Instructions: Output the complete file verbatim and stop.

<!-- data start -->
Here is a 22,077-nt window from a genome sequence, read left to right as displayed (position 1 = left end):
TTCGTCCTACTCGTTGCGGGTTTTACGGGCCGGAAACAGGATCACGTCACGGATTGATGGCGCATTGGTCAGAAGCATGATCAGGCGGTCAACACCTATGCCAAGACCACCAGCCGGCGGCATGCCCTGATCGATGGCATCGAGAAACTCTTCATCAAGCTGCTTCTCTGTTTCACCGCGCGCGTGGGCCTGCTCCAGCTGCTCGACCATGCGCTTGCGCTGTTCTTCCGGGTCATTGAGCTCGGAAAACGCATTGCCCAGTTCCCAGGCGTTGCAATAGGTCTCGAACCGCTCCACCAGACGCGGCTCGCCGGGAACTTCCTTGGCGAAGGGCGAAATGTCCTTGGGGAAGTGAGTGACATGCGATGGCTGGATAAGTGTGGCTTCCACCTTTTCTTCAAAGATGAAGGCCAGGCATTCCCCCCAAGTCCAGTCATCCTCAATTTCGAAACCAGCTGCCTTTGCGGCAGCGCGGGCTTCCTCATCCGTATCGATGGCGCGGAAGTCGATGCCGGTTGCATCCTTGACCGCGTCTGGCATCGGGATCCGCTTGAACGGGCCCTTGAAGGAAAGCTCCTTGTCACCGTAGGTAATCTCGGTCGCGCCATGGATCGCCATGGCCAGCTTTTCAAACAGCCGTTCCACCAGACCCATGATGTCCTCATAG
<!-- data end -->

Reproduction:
Here is a 22,077-nt window from a genome sequence, read left to right as displayed (position 1 = left end):
TTCGTCCTACTCGTTGCGGGTTTTACGGGCCGGAAACAGGATCACGTCACGGATTGATGGCGCATTGGTCAGAAGCATGATCAGGCGGTCAACACCTATGCCAAGACCACCAGCCGGCGGCATGCCCTGATCGATGGCATCGAGAAACTCTTCATCAAGCTGCTTCTCTGTTTCACCGCGCGCGTGGGCCTGCTCCAGCTGCTCGACCATGCGCTTGCGCTGTTCTTCCGGGTCATTGAGCTCGGAAAACGCATTGCCCAGTTCCCAGGCGTTGCAATAGGTCTCGAACCGCTCCACCAGACGCGGCTCGCCGGGAACTTCCTTGGCGAAGGGCGAAATGTCCTTGGGGAAGTGAGTGACATGCGATGGCTGGATAAGTGTGGCTTCCACCTTTTCTTCAAAGATGAAGGCCAGGCATTCCCCCCAAGTCCAGTCATCCTCAATTTCGAAACCAGCTGCCTTTGCGGCAGCGCGGGCTTCCTCATCCGTATCGATGGCGCGGAAGTCGATGCCGGTTGCATCCTTGACCGCGTCTGGCATCGGGATCCGCTTGAACGGGCCCTTGAAGGAAAGCTCCTTGTCACCGTAGGTAATCTCGGTCGCGCCATGGATCGCCATGGCCAGCTTTTCAAACAGCCGTTCCACCAGACCCATGATGTCCTCATAG